It seems each passing day provides further examples of how the process of understanding media audiences requires navigating an ever-increasing flow of audience data from a variety of sources
This story describing the various ways in which Showtime has sought to understand the viewers of its original program, Nurse Jackie, is particularly interesting. Of particular importance, I think, is the way the story illustrates how it vital it is today for content providers to not only understand why audiences watch a particular program, but also why they choose the particular platform they do to watch it.
Also important, I think, is how this story illustrates that both quantitative and qualitative data are necessary to obtain a sufficeintly well-rounded understanding of how and why audiences engage with a particular content option and why they employ particular platforms to do so. Despite the growing array of quantative data sources that are emerging to facilitate the understanding of media audiences, qualitative approaches provides insights that can’t be obtained via quantitative methods.
And, despite the explosion of data, the opinion in some quarters is that it still isn’t enough. According to this story, which reports on this week’s Digital Hollywood conference, one set of panel participants concluded that “The television business needs more data on viewership.” In particular, set-top boxes and the provision of addressable advertising were antcipated to fuel the supply and demand, respectively, for an increase in television audience data.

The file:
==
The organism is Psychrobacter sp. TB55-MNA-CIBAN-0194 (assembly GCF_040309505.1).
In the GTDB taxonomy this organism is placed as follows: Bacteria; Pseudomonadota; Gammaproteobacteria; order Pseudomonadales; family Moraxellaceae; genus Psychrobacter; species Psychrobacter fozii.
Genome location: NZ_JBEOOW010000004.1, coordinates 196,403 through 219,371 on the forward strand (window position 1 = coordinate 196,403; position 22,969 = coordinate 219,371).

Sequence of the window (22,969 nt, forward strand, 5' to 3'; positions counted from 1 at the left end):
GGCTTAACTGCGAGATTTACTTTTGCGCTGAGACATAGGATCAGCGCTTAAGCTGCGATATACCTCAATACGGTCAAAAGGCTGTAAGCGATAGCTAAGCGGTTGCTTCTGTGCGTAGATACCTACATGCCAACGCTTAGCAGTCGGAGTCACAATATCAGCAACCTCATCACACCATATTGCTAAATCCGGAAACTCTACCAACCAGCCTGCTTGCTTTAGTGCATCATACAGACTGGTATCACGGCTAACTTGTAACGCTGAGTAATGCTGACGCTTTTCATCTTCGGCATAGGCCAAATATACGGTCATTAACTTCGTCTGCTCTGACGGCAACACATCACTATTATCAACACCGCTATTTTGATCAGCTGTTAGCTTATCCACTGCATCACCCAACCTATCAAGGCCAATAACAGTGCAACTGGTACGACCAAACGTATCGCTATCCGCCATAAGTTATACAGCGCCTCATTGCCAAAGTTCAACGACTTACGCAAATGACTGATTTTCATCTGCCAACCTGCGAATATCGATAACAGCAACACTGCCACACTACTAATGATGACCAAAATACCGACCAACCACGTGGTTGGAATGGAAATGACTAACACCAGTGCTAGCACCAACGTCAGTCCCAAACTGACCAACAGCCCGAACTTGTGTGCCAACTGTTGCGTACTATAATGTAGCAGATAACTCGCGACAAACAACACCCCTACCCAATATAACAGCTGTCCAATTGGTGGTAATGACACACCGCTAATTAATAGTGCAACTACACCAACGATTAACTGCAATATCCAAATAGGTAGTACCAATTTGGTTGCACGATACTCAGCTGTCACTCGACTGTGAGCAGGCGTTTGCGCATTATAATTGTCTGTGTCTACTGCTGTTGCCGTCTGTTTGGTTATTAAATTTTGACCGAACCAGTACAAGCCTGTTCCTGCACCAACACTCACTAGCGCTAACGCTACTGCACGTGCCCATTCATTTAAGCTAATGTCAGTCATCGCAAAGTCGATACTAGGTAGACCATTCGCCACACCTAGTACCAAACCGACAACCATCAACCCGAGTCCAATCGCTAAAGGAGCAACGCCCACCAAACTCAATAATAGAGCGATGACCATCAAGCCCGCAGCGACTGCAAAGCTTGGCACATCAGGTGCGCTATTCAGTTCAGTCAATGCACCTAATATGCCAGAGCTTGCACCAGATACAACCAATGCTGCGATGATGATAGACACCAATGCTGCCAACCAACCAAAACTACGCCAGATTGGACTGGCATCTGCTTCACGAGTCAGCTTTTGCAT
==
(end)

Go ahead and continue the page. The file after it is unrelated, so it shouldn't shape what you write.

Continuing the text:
The end result is an industry that is being data-driven to an unprecedented extent. As one industry executive interviewed for the story contends, this transition represents “a sea change, … because ‘media companies aren’t data-oriented businesses. Traditionally they transact on very little data, because there wasn’t a need for data and segmentation of audiences.”
This last statement strikes me as a bit of an exaggeration. While certainly data-driven decision-making in the media sector — whether it be in terms of guiding programming or media buying decisions — has achieved an unprecedented level of of prominence, these latest developments represent the next evolutionary stage in what has been a steady, inexorable process toward an increased rationalization of audience understanding.
Questions about whether this process is ultimately a good thing persist, as this recent Advertising Age column on “The Dangers of Online Advertising’s ‘Math State'” illustrates. It seems even some of those within the business of buying audiences are wondering whether their increased reliance on data analytics is helping or hurting their performance.